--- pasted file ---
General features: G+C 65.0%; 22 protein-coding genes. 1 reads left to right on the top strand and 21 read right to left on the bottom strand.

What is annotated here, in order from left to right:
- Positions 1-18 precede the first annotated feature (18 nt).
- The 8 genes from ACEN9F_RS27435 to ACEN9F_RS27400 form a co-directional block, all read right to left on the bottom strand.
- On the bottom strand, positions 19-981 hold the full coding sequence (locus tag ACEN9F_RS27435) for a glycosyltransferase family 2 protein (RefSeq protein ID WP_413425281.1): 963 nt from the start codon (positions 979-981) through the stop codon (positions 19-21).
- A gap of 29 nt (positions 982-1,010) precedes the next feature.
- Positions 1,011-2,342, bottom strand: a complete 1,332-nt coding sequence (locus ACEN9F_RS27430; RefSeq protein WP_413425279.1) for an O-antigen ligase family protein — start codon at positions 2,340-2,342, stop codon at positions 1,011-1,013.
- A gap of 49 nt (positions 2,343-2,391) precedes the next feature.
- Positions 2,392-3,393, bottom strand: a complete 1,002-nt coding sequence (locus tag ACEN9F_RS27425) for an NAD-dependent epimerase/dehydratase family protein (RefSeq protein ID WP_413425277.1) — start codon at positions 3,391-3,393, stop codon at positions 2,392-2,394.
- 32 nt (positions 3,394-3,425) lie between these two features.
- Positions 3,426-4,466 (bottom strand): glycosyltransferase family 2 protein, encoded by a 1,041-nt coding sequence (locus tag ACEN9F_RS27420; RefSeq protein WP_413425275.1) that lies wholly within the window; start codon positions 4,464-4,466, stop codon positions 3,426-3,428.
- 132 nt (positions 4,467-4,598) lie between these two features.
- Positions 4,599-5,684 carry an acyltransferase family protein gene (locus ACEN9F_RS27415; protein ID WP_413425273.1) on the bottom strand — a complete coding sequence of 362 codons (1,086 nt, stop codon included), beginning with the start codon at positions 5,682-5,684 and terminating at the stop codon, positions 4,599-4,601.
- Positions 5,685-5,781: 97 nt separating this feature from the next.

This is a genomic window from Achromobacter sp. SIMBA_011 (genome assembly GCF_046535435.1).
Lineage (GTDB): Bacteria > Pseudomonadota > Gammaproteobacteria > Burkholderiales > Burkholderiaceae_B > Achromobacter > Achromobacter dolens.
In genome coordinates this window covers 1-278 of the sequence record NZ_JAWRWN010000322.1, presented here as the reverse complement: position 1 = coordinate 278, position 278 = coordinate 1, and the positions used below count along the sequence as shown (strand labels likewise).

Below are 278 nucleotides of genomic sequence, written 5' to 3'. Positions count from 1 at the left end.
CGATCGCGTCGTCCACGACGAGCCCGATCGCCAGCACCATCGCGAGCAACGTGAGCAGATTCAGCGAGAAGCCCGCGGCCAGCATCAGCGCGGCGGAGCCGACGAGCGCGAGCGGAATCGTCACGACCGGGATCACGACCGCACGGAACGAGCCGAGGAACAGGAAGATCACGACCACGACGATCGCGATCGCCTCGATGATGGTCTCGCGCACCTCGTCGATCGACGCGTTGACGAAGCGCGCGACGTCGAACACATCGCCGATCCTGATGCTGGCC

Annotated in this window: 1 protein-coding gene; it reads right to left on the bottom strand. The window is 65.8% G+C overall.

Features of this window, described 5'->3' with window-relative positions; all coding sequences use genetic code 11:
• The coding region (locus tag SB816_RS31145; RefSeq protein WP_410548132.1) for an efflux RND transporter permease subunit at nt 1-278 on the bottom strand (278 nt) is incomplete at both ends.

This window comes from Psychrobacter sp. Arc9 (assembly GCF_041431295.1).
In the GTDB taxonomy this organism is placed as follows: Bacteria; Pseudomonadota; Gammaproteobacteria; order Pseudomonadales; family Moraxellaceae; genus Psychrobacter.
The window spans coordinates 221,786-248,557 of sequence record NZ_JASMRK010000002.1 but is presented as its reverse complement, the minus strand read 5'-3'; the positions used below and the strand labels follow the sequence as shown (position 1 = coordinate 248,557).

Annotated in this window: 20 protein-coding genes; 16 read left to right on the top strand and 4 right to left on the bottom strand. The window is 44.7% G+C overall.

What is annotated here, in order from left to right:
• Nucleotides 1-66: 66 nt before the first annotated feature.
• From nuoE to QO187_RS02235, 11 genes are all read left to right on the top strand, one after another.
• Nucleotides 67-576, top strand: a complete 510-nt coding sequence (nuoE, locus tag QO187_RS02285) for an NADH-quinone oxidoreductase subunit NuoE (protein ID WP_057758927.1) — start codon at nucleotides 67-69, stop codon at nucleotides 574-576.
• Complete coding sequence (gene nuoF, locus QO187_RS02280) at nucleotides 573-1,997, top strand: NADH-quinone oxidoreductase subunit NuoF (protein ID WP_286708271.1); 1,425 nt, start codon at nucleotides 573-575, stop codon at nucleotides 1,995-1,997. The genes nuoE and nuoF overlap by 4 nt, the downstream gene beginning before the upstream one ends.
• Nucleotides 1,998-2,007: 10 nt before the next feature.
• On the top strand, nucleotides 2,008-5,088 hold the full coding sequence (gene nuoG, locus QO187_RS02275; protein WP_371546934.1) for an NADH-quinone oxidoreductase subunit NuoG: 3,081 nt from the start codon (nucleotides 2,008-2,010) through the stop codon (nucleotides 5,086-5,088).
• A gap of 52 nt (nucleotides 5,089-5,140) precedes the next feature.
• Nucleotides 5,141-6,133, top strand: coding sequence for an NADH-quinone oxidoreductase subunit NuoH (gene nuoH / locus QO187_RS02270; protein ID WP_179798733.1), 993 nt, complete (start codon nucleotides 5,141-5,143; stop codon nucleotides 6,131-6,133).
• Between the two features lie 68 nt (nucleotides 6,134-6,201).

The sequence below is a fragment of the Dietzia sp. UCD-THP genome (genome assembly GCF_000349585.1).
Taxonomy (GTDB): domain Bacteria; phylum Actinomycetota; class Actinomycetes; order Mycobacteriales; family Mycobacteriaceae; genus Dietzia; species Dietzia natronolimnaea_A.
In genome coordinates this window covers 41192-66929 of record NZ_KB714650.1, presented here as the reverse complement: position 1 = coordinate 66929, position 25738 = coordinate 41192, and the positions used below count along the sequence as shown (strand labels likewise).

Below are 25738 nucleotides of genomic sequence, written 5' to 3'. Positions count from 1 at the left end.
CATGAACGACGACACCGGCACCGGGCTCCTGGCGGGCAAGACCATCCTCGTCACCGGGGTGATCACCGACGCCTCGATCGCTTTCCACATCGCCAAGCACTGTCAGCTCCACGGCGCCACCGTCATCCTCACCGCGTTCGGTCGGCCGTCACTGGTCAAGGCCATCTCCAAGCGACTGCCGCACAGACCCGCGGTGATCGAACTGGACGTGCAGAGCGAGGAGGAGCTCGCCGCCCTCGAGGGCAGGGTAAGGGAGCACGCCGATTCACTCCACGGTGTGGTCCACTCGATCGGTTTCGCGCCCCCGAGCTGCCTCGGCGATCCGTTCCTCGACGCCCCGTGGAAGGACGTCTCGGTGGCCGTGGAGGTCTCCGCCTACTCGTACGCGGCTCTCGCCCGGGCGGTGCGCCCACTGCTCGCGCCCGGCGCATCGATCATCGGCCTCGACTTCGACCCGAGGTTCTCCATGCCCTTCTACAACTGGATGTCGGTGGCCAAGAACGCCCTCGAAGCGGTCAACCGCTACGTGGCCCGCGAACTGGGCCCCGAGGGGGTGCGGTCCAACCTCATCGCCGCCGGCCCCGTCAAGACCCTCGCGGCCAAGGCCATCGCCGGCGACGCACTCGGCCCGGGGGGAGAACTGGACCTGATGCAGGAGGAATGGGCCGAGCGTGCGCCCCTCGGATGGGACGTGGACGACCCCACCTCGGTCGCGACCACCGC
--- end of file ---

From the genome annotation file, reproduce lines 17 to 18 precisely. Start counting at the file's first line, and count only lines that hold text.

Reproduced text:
In genome coordinates this window covers 1-278 of the sequence record NZ_JAWRWN010000322.1, presented here as the reverse complement: position 1 = coordinate 278, position 278 = coordinate 1, and the positions used below count along the sequence as shown (strand labels likewise).

Below are 278 nucleotides of genomic sequence, written 5' to 3'. Positions count from 1 at the left end.